Erdogan - World Economic Forum Annual Meeting Davos 2009. Flickr/World Economic Forum. Some rights reserved
Turkish president Recep Tayyip Erdoğan makes regular references to women’s fitrat (genesis, creation) as mothers, in the same breath as their not being the equals of men. Each time he stresses the inequality of men and women, it becomes an issue of hot public debate. His latest statement took place at a meeting organized to mark the International Day for the Elimination of Violence against Women. In the same speech, he referred to the delicate nature of women requiring different treatment based on their different needs in various spheres of social life. According to him, this difference-based approach to women’s rights refutes the feminist demand for gender equality which is based on denial of this God-given nature. He stresses that his political party supports women’s active participation in the public sphere, nevertheless, and has introduced various policies for the organization of social and economic life in a way that their active participation is guaranteed, without hindering their primary role within their family as mothers.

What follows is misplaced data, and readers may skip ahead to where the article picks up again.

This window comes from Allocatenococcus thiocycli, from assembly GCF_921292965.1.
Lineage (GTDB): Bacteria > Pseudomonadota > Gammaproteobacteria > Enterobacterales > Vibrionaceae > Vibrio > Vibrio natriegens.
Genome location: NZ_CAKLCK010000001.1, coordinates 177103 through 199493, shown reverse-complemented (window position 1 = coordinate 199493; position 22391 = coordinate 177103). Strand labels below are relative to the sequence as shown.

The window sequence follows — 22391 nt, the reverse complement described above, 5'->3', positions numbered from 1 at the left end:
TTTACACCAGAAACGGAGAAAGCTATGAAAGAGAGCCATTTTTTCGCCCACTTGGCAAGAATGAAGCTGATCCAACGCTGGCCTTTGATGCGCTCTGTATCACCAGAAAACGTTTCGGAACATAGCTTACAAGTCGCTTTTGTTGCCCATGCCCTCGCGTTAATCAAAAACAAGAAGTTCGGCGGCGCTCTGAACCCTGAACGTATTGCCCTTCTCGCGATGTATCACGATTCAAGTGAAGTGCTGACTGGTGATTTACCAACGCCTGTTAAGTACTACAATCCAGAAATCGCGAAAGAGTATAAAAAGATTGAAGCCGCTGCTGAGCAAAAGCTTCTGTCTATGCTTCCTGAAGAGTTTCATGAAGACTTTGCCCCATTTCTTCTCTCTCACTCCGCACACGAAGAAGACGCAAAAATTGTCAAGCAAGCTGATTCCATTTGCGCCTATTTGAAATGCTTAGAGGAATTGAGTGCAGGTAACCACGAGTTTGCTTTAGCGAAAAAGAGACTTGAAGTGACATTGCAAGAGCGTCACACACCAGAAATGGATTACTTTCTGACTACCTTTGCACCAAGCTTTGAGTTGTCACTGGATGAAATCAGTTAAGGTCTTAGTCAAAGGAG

This insistence on defining women as a different group of citizens with different needs and the contribution it may or may not make to women’s social, political and economic wellbeing in the Turkish context has already been roundly criticised on several counts. What I would like to do instead is to comment on feminist criticism in Turkey and the way in which it is often caricatured as coming from a group of women who reject being mothers as nature intended them to be, and who want instead to be like men. And I would like to take this chance to note how feminist criticism in Turkey addresses but is not confined to women’s issues.
In Turkey, gendered rhetoric plays an instrumental role in normalizing, naturalizing and keeping certain issues out of political debate. It is not only women’s nature that Erdoğan declares to be delicate, valuable and vulnerable and deserving of protection these days. Actually, his criticism of the path of Turkish modernization hitherto and what he proposes as his project of a ‘New Turkey’ to replace it, is full of this jargon.
Contrary to the ‘Westernization’ path taken during Turkey's modernization, the path of the Ottoman ancestors so impressive to 'the West' in its dark ages in their scientific, cultural and philosophical achievements - is the way forward. The heritage of these Muslim ancestors is a matter of national respect and honor, an approach to the protection of the pre-Republican heritage reflected in education, architecture, urban planning, law, social policy and media.